Tolerance and intolerance: The good, the bad, and the ugly
From our guest contributor, Michael Josephson.
What is tolerance and is it always a good thing? It helps to understand various aspects of this concept.
Basic Definition. Tolerance is demonstrated by an ability and willingness to accept and respect different people, ideas, and practices. Tolerance promotes non-judgmental, open-minded, patient, permissive live and let live attitudes toward diverse people, ideas and practices. It is an essential virtue in a democratic society. Tolerance, an antonym of intolerance, bigotry, narrow-mindedness and prejudice and it requires respectful acceptance of racial, ethnic and physical characteristics; unpopular, unorthodox or offensive beliefs, opinions and practices, especially those that tend to evoke hatred, prejudice, disdain, contempt, or passionate disagreement.
Passive and Active Tolerance. Tolerance and intolerance can be passive or active. Passive tolerance and intolerance refers to privately held attitudes that are not reflected in words or actions. Active intolerance is demonstrated by words or acts of opposition, derision, prejudice or persecution while active tolerance embodies words or action of acceptance, support or appreciation.
Continuum of Tolerance. Tolerant attitudes embrace a range of five attitudes: 1) indifferent acknowledgement, 2) grudging endurance despite discomfort or disagreement, 3) whole-hearted acceptance, 4) empathetic understanding, 5) respect and appreciation.
Judgmentalness. This refers to people who offer uninvited, hypercritical, disapproving, disparaging and even condemnatory judgments about the way another person thinks, lives or acts. It is a sibling of intolerance and a form of disrespect.
Limitations on Tolerance. Unlimited, un-discerning tolerance ceases to be a social virtue when it accepts, allows, condones or supports or enables attitudes and actions that should be intolerable in a just and humane democratic society. We may not always agree on who is or is not a bigot, but we should agree to oppose bigotry in all its forms. This is not a partisan issue. Tolerance of intolerance is a self-destructive mindset.
Intolerance of Intolerance. Paradoxically, a tolerant society requires intolerance of bigotry, prejudice and croup-related hatred. While there is some controversy as the outer limits of what is intolerable, a tolerant society must discourage, repress or prevent certain groups and individuals who preach or practice extreme levels of intolerance including conduct that is inhumane, injurious, disrespectful of the dignity of others, or otherwise socially malevolent. For example, most people would view bigotry and any form of persecution, abuse of children, lynchings and other forms of vigilante justice, murders, rapes, torture and other such conduct as intolerable.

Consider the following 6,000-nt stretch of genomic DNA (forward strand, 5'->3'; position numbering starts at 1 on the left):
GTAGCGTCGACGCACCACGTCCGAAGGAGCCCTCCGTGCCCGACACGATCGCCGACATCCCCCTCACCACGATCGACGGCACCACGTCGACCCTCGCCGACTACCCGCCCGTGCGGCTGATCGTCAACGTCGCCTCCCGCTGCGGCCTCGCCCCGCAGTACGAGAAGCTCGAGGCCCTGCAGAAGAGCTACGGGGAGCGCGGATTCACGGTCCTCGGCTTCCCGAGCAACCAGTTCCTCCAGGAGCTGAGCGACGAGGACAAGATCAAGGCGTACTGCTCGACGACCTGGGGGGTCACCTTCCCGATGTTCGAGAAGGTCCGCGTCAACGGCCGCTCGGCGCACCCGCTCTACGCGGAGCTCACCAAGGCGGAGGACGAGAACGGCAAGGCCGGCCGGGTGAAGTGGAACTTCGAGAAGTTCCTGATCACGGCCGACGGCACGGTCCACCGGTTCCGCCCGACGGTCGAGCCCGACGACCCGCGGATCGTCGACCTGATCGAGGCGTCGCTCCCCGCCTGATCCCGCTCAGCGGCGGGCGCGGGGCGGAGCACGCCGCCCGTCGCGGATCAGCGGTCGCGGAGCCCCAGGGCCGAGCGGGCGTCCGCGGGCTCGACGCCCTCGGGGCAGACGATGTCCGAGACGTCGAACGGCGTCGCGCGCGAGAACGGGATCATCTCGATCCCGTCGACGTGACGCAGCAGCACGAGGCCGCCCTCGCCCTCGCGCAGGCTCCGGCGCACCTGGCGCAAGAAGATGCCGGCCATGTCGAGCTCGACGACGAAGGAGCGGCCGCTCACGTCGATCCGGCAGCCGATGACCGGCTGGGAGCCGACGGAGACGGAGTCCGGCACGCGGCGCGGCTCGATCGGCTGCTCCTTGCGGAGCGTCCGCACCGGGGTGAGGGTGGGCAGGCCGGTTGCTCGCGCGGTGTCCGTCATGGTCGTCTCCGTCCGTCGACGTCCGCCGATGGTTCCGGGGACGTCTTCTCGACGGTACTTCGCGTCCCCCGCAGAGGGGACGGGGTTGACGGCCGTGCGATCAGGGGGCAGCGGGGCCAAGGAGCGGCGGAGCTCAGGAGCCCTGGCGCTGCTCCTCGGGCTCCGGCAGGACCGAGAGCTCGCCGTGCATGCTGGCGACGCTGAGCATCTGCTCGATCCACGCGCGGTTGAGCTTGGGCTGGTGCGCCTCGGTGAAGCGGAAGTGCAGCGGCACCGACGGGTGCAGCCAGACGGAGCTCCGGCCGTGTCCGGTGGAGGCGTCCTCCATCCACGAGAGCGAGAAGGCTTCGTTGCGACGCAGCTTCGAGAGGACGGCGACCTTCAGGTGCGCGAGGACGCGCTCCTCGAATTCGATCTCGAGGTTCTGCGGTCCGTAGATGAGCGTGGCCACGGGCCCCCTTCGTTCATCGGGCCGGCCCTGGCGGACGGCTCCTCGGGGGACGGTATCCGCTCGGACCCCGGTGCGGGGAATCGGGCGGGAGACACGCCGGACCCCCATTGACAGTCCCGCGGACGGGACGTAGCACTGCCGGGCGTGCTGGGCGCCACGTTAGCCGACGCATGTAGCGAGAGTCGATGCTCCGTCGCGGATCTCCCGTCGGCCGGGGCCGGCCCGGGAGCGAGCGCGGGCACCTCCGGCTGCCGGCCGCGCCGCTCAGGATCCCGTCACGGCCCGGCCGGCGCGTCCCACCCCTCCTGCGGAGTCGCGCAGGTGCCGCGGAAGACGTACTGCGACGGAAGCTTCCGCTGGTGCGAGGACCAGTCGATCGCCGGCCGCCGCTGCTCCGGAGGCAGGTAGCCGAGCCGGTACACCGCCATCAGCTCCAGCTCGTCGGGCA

Controversy: Civility vs. Political Correctness. Just as some fear that tolerance can go too far, there are those who believe the limitations on tolerance are intolerable. Advocates of tolerance seek to reduce or eliminate words, attitudes and actions that exclude, marginalize, or insult groups of people who are socially disadvantaged or discriminated against. The pejorative use of the term “political correctness” refers extreme or excessive efforts to suppress of condemn generalizations and characterizations that, though negative, are nevertheless true.
This is Michael Josephson reminding you that character counts.
Michael Josephson is an influential and internationally renowned champion of character education for youth and ethical conduct in business, government, policing, journalism, sports, healthcare and law. He is credited by many as the person most responsible for reviving and professionalizing the character education in school and youth-serving organizations. In 1992, under the auspices of the Josephson Institute he created CHARACTER COUNTS!, the world’s most widely implemented character development initiative based on a common language of shared values – the Six Pillars of Character) and Pursuing Victory With Honor (1996), a companion program promoting ethics in sports.